Since our turtle lives inside a computer, the space it draws on is your computer’s display. For you to get the turtle to draw more interesting things, like the solid colored boxes in this lesson’s exercise (Figure 6.1), you need to know a little more about computer displays.
A computer display is made up of a bunch of dots, called pixels, (an abbreviation for picture elements). The pixels are objects arranged in rows and columns, each spaced an equal distance from the others. Each pixel has a value assigned to it which is its color. Back in the first lesson, you got to interact with an applet that demonstrates color values.
So, Figure 2.1 is a nice, abstract, view of our turtle’s world, but here is a more accurate picture:
To display a thin vertical line, the color values of a column of pixels are set to the desired color of the line. If you want a thicker vertical line, you set the color values of the pixels of a group of consecutive columns to the desired color. Figure 6.3 shows a red line that’s a single pixel wide and an orange line that’s three pixels wide. The orange line is actually a very thin rectangle.
There are no Logo commands that let you modify pixels, but the pen that the turtle carries changes pixels as it passes over them. You control the color the pixels get set to with the setpencolor command. You also can control the width of the line that the turtle draws with the setpensize command.
So, the colored boxes that you need to draw to complete this lesson’s main exercise are nothing but rectangles of pixels. How you set them is up to you. Remember back in the lesson where I introduced iteration? We drew points that were actually boxes. There’s another way to create a solid colored box using lots of single-pixel-wide lines. It’s now up to you to figure out how to do it.
Finish Your Program – Add Colored Boxes
Time to finish your program which draws a series of boxes that grow in size. You now should be able to write a procedure which draws a solid colored box. Do it! And, then use it to complete your program for Figure 6.1.
If you are having trouble getting started, refer back to the steps for writing programs that were described in the lesson which introduced procedures. Start by writing everything you know about what needs to be done. Convert this into pseudocode and then into procedures that you write which draw the series of solid colored boxes.
Final Challenges – Additional Exercises
- Your boxes are squares which are special cases of rectangles. Write a couple of procedures that draw rectangles.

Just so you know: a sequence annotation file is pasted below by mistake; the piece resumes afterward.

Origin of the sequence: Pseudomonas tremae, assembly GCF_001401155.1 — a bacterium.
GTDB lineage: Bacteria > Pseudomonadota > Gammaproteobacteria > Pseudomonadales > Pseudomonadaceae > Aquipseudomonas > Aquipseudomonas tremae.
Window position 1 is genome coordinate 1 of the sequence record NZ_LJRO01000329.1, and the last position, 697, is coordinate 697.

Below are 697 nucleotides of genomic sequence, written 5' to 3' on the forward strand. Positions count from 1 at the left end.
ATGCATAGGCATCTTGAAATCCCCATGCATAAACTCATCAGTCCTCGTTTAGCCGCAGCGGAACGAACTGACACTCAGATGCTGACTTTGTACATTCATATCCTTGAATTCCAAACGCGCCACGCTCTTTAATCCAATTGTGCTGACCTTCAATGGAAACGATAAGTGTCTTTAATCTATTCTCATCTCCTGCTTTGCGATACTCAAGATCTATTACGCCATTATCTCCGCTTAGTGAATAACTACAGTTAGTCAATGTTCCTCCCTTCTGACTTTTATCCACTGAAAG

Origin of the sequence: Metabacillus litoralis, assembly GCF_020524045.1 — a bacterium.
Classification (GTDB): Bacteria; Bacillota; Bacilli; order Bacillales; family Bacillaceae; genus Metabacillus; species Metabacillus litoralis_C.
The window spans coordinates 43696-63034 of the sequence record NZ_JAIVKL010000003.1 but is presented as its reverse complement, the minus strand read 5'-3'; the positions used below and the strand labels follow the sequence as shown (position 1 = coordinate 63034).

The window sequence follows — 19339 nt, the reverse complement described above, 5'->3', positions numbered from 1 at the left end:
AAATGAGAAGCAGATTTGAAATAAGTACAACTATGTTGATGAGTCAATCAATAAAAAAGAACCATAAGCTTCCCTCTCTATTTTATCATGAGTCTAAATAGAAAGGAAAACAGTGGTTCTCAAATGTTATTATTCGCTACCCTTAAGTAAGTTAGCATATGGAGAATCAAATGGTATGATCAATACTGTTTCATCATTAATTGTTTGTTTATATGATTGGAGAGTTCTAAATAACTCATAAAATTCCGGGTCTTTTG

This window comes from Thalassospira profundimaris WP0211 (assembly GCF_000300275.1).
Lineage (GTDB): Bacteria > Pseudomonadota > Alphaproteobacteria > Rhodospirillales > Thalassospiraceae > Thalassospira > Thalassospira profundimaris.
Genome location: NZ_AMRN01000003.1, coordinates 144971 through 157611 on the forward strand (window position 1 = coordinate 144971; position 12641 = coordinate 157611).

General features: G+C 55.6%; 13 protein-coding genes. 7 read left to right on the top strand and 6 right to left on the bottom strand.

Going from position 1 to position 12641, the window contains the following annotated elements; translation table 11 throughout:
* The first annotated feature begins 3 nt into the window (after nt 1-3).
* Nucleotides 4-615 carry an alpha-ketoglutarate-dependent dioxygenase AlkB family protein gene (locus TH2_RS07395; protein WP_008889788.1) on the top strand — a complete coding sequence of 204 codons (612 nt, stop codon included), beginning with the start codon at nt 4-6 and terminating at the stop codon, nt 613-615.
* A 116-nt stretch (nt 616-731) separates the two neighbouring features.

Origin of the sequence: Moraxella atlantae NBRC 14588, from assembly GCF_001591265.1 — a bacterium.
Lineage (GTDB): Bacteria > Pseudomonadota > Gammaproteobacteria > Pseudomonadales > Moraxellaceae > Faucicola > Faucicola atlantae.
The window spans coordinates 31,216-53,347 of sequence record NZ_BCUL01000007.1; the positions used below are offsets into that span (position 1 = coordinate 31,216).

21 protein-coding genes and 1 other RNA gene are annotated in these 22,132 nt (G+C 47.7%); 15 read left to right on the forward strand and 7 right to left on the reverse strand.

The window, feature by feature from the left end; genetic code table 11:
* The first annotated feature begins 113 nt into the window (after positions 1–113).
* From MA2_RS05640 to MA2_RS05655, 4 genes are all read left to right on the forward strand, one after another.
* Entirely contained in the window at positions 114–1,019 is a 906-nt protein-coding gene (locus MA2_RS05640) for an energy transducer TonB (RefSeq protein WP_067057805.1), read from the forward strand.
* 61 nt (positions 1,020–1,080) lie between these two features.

- One, rectAt, should take four inputs: a starting position (xPos and yPos), a width and a height and draws a wire-frame rectangle.
- The other, fillRectAt, should take the same four inputs and one additional input, the color, and draws a solid, colored rectangle.
Once you’ve tested them and they are working, modify your Boxes program such that its boxAt procedure invokes your new rectAt procedure and its coloredBoxAt procedure invokes your new fillRectAt procedure.
- The exercise at the end of the last lesson challenged you to take something as simple as an arc and use it to draw a flower (see Figure 5.1). Here is a simple seascape that is also composed with arcs.
Write procedures arc, bird, fish, and waves and then invoke them from a main procedure. Then invoke main to draw your seascape.
In this lesson, you’ve learned how to extend the utility of procedures. You now know how to write procedures that can act differently; exactly what gets done depends upon the inputs ( parameters) that are provided in invocations. This is good for two reasons:
- You can reduce the size of your programs. The shorter your programs are, the easier they are to read and understand, the less chance they have mistakes in them, and the less you have to type.
- Your abstractions can be more powerful. Without inputs, a procedure does the same thing every time it is invoked. This is pretty limiting. But, with inputs, your procedures are much more flexible.
|New Logo Primitive Procedures Used In This Lesson|
|SETX||number||Moves the turtle horizontally to the specified absolute window position.||SETX 100|
|SETY||number||Moves the turtle vertically to the specified absolute window position.||SETY 100|